Navigation Links
Novel enzyme offers new look at gene regulation

Scientists at the University of North Carolina at Chapel Hill have purified a novel protein and have shown it can alter gene activity by reversing a molecular modification previously thought permanent.

In the study, the authors showed that a protein called JHDM1A is able to remove a methyl group from histone H3, one of four histone proteins bound to all genes. Until just last year, the addition of a methyl group to a histone had been regarded as irreversible.

"That histones can become methylated has been known for over three decades, and just now we're learning that those methyl groups can also be removed," said Dr. Yi Zhang, the lead author.

Zhang is professor of biochemistry and biophysics at UNC's School of Medicine and the university's first Howard Hughes Medical Institute investigator. He also is a member of the UNC Lineberger Comprehensive Cancer Center.

The new study is now online in the journal Nature.

"Human genes are so tightly compact within the nucleus that if the DNA of a single cell were unwound and stretched, it would be a line of about two meters in length," said Zhang. "Histones are necessary to package the DNA so that it fits inside a cell's nucleus."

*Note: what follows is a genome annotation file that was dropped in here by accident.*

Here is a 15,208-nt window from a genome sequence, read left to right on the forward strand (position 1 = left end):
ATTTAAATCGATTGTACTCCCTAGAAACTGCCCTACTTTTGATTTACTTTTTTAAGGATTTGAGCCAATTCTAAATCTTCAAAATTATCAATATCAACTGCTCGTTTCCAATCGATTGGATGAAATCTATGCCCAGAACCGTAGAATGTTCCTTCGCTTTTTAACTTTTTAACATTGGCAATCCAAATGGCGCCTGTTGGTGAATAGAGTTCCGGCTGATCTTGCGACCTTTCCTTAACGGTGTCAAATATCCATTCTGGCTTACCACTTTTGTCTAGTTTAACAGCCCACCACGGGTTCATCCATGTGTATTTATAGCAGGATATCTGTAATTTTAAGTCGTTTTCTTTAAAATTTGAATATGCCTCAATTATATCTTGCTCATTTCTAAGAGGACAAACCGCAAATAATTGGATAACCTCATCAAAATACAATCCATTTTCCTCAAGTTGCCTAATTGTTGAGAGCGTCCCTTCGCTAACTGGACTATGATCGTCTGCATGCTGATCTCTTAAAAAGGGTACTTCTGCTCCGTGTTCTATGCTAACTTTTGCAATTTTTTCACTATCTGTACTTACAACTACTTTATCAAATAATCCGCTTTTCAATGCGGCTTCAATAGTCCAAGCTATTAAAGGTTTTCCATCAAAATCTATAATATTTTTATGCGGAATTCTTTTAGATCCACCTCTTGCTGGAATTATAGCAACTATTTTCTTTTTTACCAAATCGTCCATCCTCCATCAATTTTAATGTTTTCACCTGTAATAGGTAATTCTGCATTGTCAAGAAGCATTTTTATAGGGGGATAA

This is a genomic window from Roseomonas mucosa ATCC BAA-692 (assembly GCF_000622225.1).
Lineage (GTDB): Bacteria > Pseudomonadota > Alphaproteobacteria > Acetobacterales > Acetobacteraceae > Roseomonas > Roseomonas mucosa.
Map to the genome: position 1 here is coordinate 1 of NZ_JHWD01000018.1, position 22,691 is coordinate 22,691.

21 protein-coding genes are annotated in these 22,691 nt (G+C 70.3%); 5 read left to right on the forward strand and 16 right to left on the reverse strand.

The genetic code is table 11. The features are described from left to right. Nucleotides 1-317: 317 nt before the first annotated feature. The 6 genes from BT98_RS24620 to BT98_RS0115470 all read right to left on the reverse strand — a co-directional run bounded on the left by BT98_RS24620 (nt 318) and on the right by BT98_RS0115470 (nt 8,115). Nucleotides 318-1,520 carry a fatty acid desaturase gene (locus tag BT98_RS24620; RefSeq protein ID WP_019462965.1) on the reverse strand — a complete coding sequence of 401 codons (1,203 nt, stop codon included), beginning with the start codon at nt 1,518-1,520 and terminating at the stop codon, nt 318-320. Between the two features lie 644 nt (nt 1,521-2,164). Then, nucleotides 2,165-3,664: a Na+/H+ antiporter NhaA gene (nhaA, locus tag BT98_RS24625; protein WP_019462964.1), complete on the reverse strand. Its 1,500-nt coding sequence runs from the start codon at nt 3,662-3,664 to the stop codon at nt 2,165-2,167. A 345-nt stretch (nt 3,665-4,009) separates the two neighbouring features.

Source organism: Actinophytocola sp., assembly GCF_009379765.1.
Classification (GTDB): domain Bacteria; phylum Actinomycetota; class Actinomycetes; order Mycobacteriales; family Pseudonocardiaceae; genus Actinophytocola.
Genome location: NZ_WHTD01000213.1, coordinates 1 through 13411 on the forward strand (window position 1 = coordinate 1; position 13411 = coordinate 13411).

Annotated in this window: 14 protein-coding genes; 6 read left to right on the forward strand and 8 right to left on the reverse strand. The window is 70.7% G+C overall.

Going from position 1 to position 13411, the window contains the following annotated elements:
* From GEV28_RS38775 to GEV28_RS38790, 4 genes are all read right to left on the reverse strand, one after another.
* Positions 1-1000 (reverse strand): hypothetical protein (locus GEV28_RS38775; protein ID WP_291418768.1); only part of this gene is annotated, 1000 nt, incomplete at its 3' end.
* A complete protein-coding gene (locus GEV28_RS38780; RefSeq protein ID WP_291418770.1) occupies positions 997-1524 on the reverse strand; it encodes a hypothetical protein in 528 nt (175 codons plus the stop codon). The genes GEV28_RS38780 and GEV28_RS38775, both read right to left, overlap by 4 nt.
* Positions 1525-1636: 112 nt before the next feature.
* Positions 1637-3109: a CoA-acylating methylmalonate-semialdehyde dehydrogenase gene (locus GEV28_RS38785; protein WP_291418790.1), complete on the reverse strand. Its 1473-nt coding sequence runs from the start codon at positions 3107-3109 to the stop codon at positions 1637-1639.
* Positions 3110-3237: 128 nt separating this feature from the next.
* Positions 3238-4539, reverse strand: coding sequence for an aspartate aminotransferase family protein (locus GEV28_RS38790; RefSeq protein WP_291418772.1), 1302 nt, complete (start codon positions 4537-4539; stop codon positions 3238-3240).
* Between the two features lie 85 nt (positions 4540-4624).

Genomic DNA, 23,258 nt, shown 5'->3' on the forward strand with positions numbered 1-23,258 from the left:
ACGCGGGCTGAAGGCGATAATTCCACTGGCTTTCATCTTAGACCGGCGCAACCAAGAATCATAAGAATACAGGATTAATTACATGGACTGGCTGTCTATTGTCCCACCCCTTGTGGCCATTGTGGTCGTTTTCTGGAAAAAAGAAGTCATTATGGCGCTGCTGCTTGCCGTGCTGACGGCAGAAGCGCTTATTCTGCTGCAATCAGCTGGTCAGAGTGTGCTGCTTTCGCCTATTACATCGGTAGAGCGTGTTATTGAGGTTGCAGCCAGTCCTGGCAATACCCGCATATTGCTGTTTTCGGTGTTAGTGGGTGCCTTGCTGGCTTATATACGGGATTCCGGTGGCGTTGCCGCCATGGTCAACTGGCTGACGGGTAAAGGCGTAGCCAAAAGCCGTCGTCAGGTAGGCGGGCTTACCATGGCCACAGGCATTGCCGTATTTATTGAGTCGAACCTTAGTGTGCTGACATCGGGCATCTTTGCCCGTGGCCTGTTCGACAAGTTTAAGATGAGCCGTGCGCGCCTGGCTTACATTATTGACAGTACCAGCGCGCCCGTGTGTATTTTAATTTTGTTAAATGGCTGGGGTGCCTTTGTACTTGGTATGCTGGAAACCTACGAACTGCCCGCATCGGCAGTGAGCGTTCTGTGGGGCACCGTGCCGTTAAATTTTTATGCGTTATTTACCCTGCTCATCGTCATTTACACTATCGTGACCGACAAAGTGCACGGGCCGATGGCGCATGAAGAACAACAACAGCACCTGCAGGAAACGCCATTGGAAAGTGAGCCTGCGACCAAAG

Because they are so intimately associated with DNA, even slight chemical alterations of histones can have profound effects on nearby genes. Depending on the precise location and how many methyl groups are added, their presence can either switch affected genes on or off.

The first enzyme to remove methyl groups from histones, or histone demethylase, was identified last year. This was a breakthrough in the study of histone modifications, but Zhang thought pieces of the puzzle were still missing.

"We hypothesized that there were more demethylase enzymes out there for two reasons," Zhang said. "For one, the previous demethylase identified, called LSD1, could not remove a chain of three methyl groups from a histone, or a trimethyl group. Secon dly, common baker's yeast does not have LSD1, although it does have proteins adding methyl groups to histones."

Zhang devised a biochemical strategy to isolate proteins that could remove methyl from histones inside a test tube. The result was the identification of a novel protein, JHDM1A, named for JmjC histone demethylase 1A. A similar protein exists in baker's yeast and has the potential to remove trimethyl groups.

JmjC is only a section of the entire JHDM1A protein, but is required for its demethylase activity. The authors showed that disruption of JmjC prevents JHDM1A from removing histone methyl groups.

Importantly, the JmjC section of JHDM1A, or "JmjC domain," can be found in other proteins, even when the proteins share little else in common. Database searches predict more than 100 total proteins found in organisms as diverse as bacteria and man contain the JmjC domain. This suggests that many other proteins may act similarly to methyl groups from histones or other proteins.